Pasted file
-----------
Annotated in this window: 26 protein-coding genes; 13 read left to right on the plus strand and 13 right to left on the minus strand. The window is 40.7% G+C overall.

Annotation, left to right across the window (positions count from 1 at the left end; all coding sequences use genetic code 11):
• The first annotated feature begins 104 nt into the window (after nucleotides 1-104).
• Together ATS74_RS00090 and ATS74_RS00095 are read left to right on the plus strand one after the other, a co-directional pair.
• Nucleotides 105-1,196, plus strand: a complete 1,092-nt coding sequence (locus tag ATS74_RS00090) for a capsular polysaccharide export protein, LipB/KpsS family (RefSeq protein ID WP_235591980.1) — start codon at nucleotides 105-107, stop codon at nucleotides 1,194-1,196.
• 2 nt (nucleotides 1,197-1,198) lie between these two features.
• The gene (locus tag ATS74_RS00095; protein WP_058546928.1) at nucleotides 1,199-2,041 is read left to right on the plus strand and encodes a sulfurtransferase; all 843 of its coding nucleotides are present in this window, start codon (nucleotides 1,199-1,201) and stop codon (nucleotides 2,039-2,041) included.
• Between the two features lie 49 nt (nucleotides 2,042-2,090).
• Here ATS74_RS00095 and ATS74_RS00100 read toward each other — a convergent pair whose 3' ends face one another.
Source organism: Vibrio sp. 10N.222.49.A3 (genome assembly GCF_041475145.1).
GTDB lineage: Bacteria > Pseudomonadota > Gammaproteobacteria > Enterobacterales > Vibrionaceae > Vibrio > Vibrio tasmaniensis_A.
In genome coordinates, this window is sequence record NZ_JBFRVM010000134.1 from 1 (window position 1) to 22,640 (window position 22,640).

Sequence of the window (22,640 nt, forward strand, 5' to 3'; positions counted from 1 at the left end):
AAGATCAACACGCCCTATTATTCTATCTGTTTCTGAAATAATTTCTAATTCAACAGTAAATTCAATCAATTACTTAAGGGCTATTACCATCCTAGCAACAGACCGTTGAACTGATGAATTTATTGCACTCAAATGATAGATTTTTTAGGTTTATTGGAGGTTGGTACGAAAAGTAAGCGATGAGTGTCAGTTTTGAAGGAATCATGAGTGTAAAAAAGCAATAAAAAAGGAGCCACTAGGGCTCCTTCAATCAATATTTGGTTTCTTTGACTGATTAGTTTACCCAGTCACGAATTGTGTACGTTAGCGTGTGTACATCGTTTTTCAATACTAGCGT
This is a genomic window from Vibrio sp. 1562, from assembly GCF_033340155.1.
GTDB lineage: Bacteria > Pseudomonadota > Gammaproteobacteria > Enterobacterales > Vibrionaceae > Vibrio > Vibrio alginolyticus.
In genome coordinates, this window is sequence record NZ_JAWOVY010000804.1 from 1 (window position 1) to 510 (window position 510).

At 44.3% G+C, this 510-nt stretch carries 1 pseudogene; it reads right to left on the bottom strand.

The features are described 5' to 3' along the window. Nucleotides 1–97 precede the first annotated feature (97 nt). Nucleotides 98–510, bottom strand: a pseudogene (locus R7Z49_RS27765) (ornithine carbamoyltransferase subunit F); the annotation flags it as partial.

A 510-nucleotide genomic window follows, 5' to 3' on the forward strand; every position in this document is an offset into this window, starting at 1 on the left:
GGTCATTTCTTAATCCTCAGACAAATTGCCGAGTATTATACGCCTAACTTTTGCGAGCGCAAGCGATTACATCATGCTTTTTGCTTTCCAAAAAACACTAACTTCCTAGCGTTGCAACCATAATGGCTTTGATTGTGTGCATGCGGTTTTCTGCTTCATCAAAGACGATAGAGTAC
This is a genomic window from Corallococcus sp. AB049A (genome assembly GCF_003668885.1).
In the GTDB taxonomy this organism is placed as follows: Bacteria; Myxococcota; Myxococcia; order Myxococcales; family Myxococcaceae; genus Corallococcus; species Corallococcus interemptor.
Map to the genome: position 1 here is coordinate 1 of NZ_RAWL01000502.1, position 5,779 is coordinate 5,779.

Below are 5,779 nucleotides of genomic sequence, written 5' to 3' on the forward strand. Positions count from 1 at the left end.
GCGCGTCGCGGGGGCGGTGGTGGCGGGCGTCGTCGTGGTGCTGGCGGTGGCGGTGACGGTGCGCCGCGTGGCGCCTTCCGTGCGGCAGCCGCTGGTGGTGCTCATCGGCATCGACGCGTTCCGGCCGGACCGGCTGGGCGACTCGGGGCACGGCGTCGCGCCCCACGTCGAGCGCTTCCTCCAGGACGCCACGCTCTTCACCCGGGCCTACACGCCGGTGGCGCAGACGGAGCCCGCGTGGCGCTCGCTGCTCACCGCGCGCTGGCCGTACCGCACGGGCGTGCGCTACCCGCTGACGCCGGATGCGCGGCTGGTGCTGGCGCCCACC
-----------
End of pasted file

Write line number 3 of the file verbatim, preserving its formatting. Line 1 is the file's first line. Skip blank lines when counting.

• The first annotated feature begins 104 nt into the window (after nucleotides 1-104).